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Early childhood education has been my life for over 40 years. I have taught all age groups from infants to 5-year-olds. I was a director for five years in the 1980s, but I returned to the classroom 22 years ago. My passion is watching the ways children explore and discover their world. In the classroom, everything starts with the reciprocal relationships between adults and children and between the children themselves. With that in mind, I plan and set up activities. But that is just the beginning. What actually happens is a flow that includes my efforts to invite, respond and support children's interface with those activities and with others in the room. Oh yeh, and along the way, the children change the activities to suit their own inventiveness and creativity. Now the processes become reciprocal with the children doing the inviting, responding and supporting. Young children are the best learners and teachers. I am truly fortunate to be a part of their journey.

Sunday, March 15, 2020

The art of pouring II

Last week I wrote about the art of pouring.  I was surprised at the amount of traction that post got and it got me thinking even more about the act of pouring at the sensory table.  Would the act of pouring be demonstrably different with a different medium in the table?  And would the act of pouring be demonstrably different with a different apparatus?

To look at these questions, I reviewed the types of pouring at the following apparatus: Concrete tube forming apparatus.  I built this apparatus using concrete forming tubes and a long cardboard tube.  Though it is narrow, it is stable because the whole thing is taped together with three supporting cross pieces taped to the table itself.
I cut plenty of holes in the long cardboard tube of different sizes and on different levels.  Those holes were an invitation for children to do their pouring.
The child pictured above used a plastic measuring cup to pour pellets into one of the rectangular holes.  To do that, she held the measuring cup with her right hand and rotated her wrist and forearm.   Because the apparatus was not restricting her hand action, it was a fairly straight forward operation.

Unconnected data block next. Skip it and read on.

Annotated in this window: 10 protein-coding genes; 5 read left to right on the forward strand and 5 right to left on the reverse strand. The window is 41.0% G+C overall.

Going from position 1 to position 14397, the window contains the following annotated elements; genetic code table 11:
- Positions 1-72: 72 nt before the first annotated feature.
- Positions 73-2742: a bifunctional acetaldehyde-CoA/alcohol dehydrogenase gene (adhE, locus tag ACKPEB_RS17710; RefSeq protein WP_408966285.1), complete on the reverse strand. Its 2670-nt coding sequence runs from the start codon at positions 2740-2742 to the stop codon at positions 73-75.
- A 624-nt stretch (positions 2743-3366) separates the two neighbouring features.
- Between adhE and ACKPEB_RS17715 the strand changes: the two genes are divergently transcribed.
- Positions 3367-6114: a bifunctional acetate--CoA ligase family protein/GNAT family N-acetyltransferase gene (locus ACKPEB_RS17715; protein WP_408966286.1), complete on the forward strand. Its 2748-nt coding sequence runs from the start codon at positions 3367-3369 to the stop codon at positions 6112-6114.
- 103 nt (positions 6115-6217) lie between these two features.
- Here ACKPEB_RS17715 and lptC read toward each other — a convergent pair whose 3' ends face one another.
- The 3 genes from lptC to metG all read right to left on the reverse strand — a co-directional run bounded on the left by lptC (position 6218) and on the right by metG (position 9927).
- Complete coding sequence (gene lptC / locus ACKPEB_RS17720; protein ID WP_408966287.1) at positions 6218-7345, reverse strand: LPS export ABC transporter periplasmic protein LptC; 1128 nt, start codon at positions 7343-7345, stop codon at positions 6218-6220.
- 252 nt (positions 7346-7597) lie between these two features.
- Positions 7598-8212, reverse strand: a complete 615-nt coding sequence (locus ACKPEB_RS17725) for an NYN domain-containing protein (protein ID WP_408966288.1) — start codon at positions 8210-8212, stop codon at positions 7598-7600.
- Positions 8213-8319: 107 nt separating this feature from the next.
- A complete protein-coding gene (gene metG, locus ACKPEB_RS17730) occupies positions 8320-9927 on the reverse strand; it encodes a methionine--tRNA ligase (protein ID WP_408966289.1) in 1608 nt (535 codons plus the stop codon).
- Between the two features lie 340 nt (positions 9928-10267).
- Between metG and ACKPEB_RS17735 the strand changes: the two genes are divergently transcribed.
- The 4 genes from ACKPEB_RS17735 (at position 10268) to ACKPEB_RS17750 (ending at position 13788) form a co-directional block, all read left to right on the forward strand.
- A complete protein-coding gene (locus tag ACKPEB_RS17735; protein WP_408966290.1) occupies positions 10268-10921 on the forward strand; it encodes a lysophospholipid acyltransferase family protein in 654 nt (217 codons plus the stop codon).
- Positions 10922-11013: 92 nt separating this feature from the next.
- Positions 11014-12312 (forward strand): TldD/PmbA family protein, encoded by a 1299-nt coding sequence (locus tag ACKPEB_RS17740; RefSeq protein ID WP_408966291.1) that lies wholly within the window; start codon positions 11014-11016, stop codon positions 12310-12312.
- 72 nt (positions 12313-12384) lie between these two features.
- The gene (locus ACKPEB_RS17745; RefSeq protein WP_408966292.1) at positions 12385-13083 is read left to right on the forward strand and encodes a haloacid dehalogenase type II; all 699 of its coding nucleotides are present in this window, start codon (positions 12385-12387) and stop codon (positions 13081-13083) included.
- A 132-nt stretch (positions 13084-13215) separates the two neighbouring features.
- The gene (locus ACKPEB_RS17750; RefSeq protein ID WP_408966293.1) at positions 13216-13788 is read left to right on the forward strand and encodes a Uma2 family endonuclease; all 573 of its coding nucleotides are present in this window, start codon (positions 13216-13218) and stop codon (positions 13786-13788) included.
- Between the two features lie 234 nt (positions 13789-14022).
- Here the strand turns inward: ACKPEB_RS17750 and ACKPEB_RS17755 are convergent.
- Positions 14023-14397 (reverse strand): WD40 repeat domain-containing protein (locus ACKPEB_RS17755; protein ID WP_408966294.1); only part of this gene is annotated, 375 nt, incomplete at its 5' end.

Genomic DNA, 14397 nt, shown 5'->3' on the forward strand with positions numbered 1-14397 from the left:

However, that was not the case for the child pictured below.  For this child, he first had to reach into the small round hole with his small scoop before he could turn his wrist and arm.  Since he could not adjust the height of his pour like the child above, he had to raise his arm to shoulder height to complete his pouring action.

Below, the child found one of the big holes offered by the lowest concrete forming tubes.  She, too, was restricted in her action by the apparatus because she had to fit her pour underneath the long cardboard tube. 
Because her arm was straight, it was not inconceivable that she tried to pour backwards so her wrist turned to the right with the palm up.  

The child below found the clear plastic tube embedded between two of the concrete forms.  It is hard to see what both his hands were doing, but he did seem to be using a fine touch to control the speed of his pour with greater precision and accuracy.

The child pictured below found the highest level to pour into.  She was on her tip toes and reaching as high as she could.  And unlike the child pictured above, she could not see where she was pouring.
This was truly quite a fete because this pour encompassed her whole body.  Maybe one of the reasons she could not see where she was pouring was because she had to keep her head down to keep her balance.  Besides balancing her body, she had to balance her two-handed grip on the bowl.  She had to hold it loose enough to tilt the bowl, but tight enough so it did not drop out of her hands.

The act of pouring took on decidedly different turn for the child below.  The child created a tool to augment his pouring.  

Creating a tool for pouring from Thomas Bedard on Vimeo.

By inserting a loose plastic tube into the mouth of a clear plastic bottle and then filling his new pouring tool to the top, he was able to pour more pellets than if he had used each separately.  

In his book Prehension: The Hand and the Emergence of Humanity, Colin McGinn posits that humans have "... an innate prehension program---a universal 'grammar' of grips and manipulations." p. 24.  If true, that means for young children to become fluent in that "grammar," they need plenty of practice with grips and manipulations.   For me, plenty of practice would include experiencing pouring with both wet and dry mediums; it would include pouring into different size holes on multiple levels; it would include pouring with things that were made for pouring and things that were not; and most of all it would include the time and materials for children to created their own self-directed pouring operations.

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